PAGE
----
What is the proper instrumentation for photoplay music?
To be useful to the widest variety of orchestras, photoplay music was arranged so that any piece could be played by any group from a piano-violin-cello trio up to an 80-piece orchestra. Orchestrators did this by "cross cueing," which means that an important musical line in one instrument would be placed, in small "cue" notes, in the parts for other instruments, so that (for instance) in the absence of the oboe, the clarinet or violin could play the oboe's solos. The piano was used to cover the usual "filler" work of the basses, violas, and second violins.
The "piano-conductor" score was used by the conductor as well, since there was no full score published. Considering that most conductors in small groups were playing an instrument, a full score would have had an unwelcome number of page turns. If the orchestra was large enough, all of the piano's notes were covered by other instruments, and the piano could be omitted entirely.
Advertisements for the Sam Fox Photoplay Editions, state "Arranged for full orchestra and effective in any small orchestral combination which includes violin and piano." The folder containing Carl Fischer's Loose Leaf Motion Picture Collection reads "All parts are carefully cued and specially arranged so as to be playable for violin and piano[,] trio, quartet, or any other combination of instruments with violin and piano."
What were the large theater orchestras like?
Most photoplay music was sold in "large orchestra" and "small orchestra" versions. The "small" orchestra's parts consisted of:
- violin 1
- violin 2
- clarinet 1
- trumpets/cornets 1 and 2
- percussion, and
- piano/conductor reduction (there is no full-orchestra score).
The "large" orchestration added
- 2nd clarinet
- horns 1 and 2
- and often harmonium, and occasionally harp.
But the parts are identical. A cellist would read from same part whether in a piano trio, a small orchestra, or a large orchestra -- but in the small group, he or she would have to play the bassoon and trombone cue notes. The piano/conductor score was also sold separately, and theater organists played from these parts, using cue indications to choose appropriate stops.
Were photoplay music composers any good, or were they tin-pan-alley hacks?
Most photoplay music composers were serious classical musicians, working in what they felt was a novel (and economically viable) new field of classical music. Gaston Borch had studied with Jules Massenet and had played in and conducted symphonies across Europe and America.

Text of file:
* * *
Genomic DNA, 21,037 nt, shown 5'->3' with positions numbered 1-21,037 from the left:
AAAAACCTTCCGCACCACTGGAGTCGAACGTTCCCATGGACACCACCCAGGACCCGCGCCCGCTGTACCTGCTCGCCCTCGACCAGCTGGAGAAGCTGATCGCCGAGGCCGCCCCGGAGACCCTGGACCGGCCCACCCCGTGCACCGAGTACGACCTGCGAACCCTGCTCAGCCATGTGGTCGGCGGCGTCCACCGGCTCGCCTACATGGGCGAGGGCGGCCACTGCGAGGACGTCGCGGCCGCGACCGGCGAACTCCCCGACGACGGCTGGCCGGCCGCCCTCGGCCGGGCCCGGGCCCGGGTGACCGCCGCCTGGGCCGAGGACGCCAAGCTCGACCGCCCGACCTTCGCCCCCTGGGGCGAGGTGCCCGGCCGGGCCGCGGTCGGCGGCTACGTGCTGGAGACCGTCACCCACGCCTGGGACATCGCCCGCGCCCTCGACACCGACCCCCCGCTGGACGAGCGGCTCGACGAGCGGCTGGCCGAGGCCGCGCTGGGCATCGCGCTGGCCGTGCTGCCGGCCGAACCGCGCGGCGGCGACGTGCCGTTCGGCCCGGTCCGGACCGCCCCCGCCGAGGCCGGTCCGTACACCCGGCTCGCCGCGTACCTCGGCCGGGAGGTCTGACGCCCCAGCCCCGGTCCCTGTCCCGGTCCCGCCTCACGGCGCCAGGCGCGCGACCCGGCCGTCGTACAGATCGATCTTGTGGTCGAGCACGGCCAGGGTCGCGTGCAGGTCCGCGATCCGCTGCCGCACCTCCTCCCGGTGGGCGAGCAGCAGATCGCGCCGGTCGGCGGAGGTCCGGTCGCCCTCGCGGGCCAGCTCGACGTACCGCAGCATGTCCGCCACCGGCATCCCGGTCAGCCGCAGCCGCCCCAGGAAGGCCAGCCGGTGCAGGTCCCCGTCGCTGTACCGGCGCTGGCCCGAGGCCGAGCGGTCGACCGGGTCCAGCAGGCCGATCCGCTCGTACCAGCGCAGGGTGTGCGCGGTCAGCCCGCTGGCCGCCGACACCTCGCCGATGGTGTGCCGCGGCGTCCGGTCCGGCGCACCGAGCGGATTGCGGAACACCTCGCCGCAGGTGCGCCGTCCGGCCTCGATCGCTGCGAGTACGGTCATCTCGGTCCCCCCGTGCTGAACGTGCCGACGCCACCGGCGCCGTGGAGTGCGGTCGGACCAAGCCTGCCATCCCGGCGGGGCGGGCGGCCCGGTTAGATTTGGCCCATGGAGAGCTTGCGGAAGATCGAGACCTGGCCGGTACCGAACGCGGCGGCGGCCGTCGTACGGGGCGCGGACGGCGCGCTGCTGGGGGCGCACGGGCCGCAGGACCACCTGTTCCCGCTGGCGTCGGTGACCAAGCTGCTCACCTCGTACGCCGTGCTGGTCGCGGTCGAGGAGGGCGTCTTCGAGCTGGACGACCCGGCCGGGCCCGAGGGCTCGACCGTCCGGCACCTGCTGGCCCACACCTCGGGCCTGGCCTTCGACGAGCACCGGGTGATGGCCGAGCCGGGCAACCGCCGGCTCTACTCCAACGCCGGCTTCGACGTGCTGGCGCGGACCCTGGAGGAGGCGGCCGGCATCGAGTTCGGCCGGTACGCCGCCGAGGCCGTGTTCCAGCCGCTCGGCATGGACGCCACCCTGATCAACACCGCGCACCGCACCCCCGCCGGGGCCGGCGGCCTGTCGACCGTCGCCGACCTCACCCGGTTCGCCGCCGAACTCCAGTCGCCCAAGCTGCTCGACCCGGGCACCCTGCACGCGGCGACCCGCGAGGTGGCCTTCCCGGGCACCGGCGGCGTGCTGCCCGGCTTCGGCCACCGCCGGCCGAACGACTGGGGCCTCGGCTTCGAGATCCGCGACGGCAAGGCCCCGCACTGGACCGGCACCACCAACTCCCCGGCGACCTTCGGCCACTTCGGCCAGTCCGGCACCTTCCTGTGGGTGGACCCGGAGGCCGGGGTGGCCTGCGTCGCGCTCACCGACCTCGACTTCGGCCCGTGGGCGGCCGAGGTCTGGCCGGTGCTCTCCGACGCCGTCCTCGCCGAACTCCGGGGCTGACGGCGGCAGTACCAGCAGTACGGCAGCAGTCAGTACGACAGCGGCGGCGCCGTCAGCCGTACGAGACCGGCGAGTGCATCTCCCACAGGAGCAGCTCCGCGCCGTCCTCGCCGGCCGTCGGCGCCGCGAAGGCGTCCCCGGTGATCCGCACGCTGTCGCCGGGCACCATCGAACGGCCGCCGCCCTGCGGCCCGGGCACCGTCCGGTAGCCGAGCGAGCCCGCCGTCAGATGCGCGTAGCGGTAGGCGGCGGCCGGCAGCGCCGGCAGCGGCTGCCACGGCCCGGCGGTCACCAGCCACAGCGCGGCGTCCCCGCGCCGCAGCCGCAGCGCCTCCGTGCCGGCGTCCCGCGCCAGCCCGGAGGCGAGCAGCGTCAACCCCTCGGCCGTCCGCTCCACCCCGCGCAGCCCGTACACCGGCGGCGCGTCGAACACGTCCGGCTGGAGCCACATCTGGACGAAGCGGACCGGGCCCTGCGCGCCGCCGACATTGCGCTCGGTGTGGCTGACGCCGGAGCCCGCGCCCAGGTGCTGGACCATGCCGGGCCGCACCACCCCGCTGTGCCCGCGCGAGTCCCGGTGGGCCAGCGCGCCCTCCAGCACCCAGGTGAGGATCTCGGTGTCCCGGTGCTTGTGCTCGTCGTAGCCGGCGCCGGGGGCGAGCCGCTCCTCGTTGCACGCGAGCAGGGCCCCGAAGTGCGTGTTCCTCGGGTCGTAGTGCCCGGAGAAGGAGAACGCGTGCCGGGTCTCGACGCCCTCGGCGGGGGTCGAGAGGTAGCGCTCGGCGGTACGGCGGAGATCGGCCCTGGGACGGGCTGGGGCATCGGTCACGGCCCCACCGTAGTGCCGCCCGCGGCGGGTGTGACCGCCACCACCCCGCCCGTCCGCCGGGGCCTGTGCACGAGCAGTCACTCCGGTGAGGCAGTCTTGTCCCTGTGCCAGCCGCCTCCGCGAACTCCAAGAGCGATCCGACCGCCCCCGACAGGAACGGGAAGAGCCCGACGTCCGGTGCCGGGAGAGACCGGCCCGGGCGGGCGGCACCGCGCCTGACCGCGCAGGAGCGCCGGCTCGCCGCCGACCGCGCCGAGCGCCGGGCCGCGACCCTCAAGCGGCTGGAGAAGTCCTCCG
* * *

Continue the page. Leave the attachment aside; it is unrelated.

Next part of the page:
J.S. Zamecnik, who studied for two years with Dvorak at the Prague Conservatory, voiced the attitude of many composers
"I believe the biggest composers will be attracted to this field, for there is a scope to it hitherto unknown to music. If the great composers only realized the opportunities in the motion picture field they would be knocking on the door for an opportunity to write this music. I am of the opinion that essentially dramatic composers, such as Wagner and Tschaikowsky, would have been vastly attracted by the motion picture. Wagner's ideas were always dramatic and always conceived on a tremendous scale. They were so vast and called for such technical resource that he had to have a special opera house constructed to properly present his music dramas. The motion picture has no such limitations as the stage. Nothing is too vast for the screen. I think that Wagner would have reveled in the idea of fitting his music to the motion picture for that reason alone. Then there was Berlioz, whose ideas were even vaster than Wagner's. Had he been able to he would have used thousands of people in tremendous musical spectacles and he could have done this in the films. As it was, he died without realizing any but a small part of his vision. Again, take Tschaikowsky. His music is always dramatic and always emotional. It is also most melodious. I believe that he would have written unparalleled music for the screen and would have been enchanted by the problems the pictures set up for solution. Likewise, I believe that any future Wagners, Berliozs and Tschaikowskys will be led instinctively to the screen for the proper exploitation of their talents."
-- Gordon Whyte, “J.S. Zamecnik,” in The Metronome, September 1 1927, p. 41.
In reality, classical composers such as Stravinsky who tried motion picture scoring often did as poorly as famous novelists did with screen writing. And although writers on silent film music have made much of compiled scores being made up of the standard classical repertoire -- usually mentioning Breil's use of the Wagner's "Ride of the Valkyries" in his score for The Birth of a Nation -- such classical pieces are quite rare in actual cue sheets. The purpose-written photoplay music was more useful.
Was photoplay music just a backwater in the development of American music?
Considering that America alone had 15,000 movie theaters, many giving two to four daily programs, it's clear that the presentation and attendance of films vastly surpassed the presentation and attendance of opera, ballet, and classical music concerts -- possibly even church music. Weekly attendance in 1926 was 47 million people, or about half the population. ASCAP reported that film theater orchestras were responsible for more royalties than any other type of musical performance. In the days before radio was widespread, photoplay music was probably the most commonly heard form of music in America, and contributed greatly to the development of the general public's musical taste.